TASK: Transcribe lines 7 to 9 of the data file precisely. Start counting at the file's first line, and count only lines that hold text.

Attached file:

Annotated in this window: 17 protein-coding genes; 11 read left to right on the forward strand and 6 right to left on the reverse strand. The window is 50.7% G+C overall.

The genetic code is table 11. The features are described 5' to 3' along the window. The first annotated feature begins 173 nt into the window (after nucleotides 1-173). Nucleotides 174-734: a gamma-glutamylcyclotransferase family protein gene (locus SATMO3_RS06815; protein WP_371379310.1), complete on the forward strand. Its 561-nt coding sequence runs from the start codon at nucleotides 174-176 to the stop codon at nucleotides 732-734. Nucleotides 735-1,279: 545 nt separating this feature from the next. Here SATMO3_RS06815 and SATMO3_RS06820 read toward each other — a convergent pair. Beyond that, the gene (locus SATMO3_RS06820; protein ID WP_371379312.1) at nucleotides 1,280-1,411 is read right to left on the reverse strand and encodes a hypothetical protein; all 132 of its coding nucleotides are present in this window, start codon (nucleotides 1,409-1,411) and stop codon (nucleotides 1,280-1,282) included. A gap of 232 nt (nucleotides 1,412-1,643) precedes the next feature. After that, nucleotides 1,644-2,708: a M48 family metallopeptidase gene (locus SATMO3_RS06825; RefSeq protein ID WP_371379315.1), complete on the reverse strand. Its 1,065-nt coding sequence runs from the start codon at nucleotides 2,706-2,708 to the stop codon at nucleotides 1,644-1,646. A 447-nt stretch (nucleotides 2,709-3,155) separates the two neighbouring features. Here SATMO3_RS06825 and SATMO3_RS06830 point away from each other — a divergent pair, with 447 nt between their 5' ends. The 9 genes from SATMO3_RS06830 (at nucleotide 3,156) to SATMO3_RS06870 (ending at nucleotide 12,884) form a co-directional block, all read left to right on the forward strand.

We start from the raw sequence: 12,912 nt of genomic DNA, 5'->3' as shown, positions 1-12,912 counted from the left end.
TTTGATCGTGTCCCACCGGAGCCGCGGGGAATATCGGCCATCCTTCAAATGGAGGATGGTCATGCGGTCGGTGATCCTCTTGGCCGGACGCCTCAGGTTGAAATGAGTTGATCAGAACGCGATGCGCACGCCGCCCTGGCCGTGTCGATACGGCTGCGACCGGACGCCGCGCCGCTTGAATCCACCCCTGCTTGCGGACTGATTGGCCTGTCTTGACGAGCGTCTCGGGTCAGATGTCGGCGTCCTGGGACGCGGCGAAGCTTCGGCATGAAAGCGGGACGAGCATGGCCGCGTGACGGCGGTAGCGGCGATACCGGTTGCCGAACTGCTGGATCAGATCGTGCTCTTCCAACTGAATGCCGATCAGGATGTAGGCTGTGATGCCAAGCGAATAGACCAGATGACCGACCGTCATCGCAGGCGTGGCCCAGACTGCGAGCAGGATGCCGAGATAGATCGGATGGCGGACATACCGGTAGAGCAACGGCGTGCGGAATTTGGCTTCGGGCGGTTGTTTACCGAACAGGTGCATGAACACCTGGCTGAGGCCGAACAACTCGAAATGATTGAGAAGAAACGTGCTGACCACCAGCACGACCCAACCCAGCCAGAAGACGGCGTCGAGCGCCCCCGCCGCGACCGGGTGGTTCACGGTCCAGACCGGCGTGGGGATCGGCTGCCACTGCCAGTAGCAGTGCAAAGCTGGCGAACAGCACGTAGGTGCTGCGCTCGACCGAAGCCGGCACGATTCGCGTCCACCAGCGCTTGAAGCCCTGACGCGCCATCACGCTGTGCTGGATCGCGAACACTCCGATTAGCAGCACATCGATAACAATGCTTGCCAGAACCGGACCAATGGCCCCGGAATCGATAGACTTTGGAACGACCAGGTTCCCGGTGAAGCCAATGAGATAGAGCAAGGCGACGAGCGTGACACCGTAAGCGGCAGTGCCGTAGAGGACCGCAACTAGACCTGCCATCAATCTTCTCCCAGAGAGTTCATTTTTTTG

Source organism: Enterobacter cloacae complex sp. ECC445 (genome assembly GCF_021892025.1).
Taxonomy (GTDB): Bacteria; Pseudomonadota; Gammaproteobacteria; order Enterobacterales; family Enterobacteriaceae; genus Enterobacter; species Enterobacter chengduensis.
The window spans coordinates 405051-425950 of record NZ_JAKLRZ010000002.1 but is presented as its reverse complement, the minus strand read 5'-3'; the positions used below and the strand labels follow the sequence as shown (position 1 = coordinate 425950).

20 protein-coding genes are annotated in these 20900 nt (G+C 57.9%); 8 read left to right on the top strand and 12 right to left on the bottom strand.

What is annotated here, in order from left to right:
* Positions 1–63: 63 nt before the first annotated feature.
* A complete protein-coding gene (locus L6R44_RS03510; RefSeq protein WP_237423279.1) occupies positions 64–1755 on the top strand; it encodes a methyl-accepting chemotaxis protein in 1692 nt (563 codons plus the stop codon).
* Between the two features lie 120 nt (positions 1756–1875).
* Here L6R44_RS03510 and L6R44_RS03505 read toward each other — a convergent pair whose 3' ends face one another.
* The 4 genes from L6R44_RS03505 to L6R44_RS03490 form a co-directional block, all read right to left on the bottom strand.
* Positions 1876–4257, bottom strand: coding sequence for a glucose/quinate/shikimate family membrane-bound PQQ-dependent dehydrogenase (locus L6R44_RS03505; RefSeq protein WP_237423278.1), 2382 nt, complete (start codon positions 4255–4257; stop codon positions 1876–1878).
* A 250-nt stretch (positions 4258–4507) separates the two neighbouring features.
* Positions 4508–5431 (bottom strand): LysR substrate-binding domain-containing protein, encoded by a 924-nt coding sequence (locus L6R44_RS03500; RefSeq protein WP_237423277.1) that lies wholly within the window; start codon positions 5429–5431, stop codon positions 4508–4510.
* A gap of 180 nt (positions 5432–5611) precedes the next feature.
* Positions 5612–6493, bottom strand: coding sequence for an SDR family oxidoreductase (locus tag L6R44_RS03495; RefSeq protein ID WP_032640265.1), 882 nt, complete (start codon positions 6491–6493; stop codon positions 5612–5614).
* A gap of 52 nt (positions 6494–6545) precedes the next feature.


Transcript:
The window spans coordinates 405051-425950 of record NZ_JAKLRZ010000002.1 but is presented as its reverse complement, the minus strand read 5'-3'; the positions used below and the strand labels follow the sequence as shown (position 1 = coordinate 425950).

20 protein-coding genes are annotated in these 20900 nt (G+C 57.9%); 8 read left to right on the top strand and 12 right to left on the bottom strand.

What is annotated here, in order from left to right: